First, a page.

table with Julia (Yulya) from Moscow. Her English (self-taught!) was very basic,
but we had a good conversation nonetheless. She was in Prague alone, having left
parents, sister, husband and daughter behind. It must be lonely to travel like
that. The food was OK, music very good, and when we braved the rain, the view
from the upper deck was also terrific. Then the walk back through rain-washed
streets from the river to our hotel.
Monday, September 23
As usual, the carousers of our building awakened us with
door-buzzing and talking and laughter around 4:15 or 4:30. Good timing, since we
had to be up and on our way. We left around 5:15, caught the 5:30 #14 tram to
Republic Square, then the airport shuttle at 6:00. We had to line up 4 separate
times: British Consular Services, BA counter, Czech exit and security. That took
a while, but we still had about 30 minutes in the boarding lounge.
On the shuttle we chatted with an Australian woman who was
visiting her daughter. The daughter has been at school in Europe for a year and
is soon leaving for a 4-month stay in Vancouver. They have both obviously
travelled a lot, as Australians seem to.
The flight to London was uneventful. Now we’re sitting at
Heathrow waiting for our gate to be announced. It’s nice to (more or less)
understand the PA announcements. It’s been a terrific holiday, and fuelled my
desire to see more places. The best part, always, is walking the streets,
sitting in the parks and cafés and seeing life go on in a strange place. Grocery
This morning, the 5:30 traffic around Prague was very
interesting. Many of the trams were full and there were quite a few trucks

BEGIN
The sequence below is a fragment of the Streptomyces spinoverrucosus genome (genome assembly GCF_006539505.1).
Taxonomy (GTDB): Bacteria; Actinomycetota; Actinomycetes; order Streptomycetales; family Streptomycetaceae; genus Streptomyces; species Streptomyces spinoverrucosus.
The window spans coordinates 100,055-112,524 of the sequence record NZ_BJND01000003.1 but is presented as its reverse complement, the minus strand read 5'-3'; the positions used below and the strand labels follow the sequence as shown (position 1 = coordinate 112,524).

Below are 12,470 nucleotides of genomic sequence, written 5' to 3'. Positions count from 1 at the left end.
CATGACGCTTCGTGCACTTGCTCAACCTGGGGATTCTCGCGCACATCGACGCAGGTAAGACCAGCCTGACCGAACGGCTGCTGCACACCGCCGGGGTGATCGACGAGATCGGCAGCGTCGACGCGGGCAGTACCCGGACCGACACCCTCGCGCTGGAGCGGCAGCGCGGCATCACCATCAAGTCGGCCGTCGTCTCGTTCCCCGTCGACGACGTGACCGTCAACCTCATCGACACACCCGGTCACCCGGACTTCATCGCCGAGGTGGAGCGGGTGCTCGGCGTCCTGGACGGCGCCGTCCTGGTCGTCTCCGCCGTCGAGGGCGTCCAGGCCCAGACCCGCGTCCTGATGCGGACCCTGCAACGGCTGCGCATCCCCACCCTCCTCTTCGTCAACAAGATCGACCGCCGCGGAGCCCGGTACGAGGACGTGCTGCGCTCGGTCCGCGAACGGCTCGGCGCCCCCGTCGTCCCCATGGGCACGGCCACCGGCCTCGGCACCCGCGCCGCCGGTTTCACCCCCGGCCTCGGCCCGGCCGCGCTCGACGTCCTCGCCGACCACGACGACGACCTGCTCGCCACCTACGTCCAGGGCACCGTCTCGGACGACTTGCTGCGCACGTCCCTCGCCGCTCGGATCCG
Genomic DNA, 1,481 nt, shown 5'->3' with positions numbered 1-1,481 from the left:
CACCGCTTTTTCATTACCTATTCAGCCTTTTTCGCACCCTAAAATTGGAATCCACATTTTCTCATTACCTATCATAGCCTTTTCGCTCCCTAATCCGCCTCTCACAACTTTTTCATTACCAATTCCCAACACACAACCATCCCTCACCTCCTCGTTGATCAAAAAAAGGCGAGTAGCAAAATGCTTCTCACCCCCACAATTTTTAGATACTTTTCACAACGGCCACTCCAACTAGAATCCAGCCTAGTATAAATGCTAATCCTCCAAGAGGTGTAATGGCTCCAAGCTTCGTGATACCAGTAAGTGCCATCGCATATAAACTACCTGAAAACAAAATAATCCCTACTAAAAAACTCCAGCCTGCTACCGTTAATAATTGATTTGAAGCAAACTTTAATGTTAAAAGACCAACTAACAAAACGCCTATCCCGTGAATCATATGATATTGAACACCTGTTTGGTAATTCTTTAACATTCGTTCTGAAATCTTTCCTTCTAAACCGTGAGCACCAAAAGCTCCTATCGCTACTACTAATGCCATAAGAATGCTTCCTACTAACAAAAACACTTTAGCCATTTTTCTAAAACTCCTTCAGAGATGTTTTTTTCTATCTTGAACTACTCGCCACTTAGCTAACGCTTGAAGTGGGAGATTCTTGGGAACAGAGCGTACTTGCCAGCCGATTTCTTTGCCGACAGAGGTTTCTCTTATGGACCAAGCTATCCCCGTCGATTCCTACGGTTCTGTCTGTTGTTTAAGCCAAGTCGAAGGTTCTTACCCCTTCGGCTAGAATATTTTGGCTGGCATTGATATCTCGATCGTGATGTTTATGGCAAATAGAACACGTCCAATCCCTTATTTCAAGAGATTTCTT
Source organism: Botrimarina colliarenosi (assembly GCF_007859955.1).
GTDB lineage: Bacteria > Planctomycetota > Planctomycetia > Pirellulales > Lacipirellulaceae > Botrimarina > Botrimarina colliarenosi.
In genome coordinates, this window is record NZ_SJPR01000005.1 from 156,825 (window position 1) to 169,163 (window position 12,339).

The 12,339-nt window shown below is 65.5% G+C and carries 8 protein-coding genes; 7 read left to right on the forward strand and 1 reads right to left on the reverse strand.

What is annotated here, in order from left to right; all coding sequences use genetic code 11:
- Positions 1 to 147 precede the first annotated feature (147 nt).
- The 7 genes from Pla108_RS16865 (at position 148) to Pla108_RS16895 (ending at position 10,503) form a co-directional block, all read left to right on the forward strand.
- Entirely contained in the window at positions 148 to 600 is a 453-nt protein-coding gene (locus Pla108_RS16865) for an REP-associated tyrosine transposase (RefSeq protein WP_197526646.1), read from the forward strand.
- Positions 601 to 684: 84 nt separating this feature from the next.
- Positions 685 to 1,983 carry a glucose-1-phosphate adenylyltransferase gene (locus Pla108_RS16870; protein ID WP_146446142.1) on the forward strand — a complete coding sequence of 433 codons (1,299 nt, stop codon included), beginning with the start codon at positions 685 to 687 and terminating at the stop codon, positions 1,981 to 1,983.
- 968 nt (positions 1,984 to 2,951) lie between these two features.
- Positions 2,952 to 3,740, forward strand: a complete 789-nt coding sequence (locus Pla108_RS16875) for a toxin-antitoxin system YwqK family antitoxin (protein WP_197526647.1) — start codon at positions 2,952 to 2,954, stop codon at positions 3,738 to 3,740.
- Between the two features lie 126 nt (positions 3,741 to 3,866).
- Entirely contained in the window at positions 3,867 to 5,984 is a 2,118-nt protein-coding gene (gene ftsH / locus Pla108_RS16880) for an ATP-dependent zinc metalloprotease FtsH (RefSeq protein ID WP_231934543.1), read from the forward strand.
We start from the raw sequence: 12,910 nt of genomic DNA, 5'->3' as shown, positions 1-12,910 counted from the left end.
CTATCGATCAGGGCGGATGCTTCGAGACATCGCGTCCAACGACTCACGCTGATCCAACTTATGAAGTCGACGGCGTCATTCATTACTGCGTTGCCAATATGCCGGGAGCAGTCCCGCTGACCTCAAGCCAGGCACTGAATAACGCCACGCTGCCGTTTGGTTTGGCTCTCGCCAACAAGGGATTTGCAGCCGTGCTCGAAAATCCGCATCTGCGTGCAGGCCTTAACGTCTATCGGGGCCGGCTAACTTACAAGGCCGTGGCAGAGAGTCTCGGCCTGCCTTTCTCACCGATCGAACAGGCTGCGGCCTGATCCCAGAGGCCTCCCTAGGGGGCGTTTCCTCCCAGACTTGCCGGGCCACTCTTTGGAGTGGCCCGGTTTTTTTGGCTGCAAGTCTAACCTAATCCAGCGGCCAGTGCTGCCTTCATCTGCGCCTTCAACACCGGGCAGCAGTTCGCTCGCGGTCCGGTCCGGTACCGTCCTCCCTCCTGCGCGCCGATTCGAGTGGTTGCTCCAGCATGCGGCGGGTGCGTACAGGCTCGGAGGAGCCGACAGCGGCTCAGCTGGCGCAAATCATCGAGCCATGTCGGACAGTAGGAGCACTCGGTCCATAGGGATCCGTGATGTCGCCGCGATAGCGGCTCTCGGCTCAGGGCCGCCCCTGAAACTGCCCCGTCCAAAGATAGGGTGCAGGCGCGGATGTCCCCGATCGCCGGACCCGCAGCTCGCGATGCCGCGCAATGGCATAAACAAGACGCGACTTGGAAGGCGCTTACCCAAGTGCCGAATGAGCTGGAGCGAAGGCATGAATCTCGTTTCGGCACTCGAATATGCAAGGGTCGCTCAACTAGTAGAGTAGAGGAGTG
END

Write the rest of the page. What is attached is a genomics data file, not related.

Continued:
(garbage, delivery) and pedestrians, but very few cars. Walking near the river,
we saw some buildings with all the stucco off the bottom several feet. We were
told that some parts of the subway will re-open by November, but others not
until January. Some lines are running, but none near the river. Passing anywhere
near the entrances to metro stations, the smell of flood is very strong. Since
most of the stations have shops, etc., there’s still traffic through them, but
much less than usual. Tram lines are running between metro stations, as well as
Since the city has such a non-grid layout – really spokes out
from randomly-distributed squares, navigation is tough. We were lost more than
once. Larry says “not lost” just in the wrong place. However, after a few days
even I got to know our main routes. I think I could master the system in a
couple of weeks.
Pictures - Vienna
ClickPic: Pension Arien
ClickPic: Getting Concert Tickets
ClickPic: The Wachau
ClickPic: St. Stephen's Cathedral
ClickPic: The Opera House
ClickPic: Local heuringer
ClickPic: More Upscale Czech home from the train
ClickPic: Charles Bridge
ClickPic: Technology Museum
Julia (Yulya) from Moscow
Pictures - Vienna
All Pictures - Prague
All Pictures - Prague